The human senses are not the only things which can influence our internal image of reality. The mind and how it understands and interprets what it sees has a great influence on how we understand what we perceive. A person's concrete understanding of situations is partly due to their personal experiences and information which they have gained throughout their life. This stored information filters one's perceived reality, and can completely change the meaning and value of what an object or occurrence has to them. Thusly, when people interpret the meaning of phenomena, their distinct values twist their perception, and the importance of the phenomena is not the same for all observers (Marvels 129).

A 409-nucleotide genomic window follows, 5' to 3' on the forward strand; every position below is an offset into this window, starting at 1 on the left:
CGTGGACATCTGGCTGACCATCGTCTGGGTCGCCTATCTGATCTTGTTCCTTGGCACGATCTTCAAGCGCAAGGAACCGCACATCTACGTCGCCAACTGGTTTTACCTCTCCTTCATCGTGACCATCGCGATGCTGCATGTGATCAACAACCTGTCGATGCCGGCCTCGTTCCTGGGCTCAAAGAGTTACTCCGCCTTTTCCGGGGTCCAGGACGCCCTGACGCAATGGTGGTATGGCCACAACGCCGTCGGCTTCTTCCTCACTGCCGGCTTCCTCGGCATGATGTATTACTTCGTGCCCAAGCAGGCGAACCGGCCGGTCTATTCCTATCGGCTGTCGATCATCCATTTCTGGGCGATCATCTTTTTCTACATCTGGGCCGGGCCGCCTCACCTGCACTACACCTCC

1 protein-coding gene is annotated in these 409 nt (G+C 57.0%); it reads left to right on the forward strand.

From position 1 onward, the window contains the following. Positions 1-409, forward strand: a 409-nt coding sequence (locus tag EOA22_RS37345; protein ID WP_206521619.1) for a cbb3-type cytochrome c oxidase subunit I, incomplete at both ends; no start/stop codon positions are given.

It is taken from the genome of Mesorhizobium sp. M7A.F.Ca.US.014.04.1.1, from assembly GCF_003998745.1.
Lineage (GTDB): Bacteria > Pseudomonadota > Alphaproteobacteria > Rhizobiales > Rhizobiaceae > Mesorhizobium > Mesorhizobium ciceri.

An example could be a man whom in his childhood fell down a well filled with spiders and was stuck there for an hour. Understandably, he could have developed arachnophobia and for the rest of his life retained a fear of spiders (and wells). Upon visiting a zoo or similar institution, he may be scared for his life around the exhibits in the insect house, while someone without such an experience in their past would have been completely unconcerned. The past is not the only thing that can convince the mind to interpret information in such a way. Under the affects of a hallucinogenic drug such as LSD, the mind will begin to see shapes and colors which are produced within the drug-addled interior of the person's brain. These images do not exist in anyone else's perception, and are a prime example of neurological bias in perception.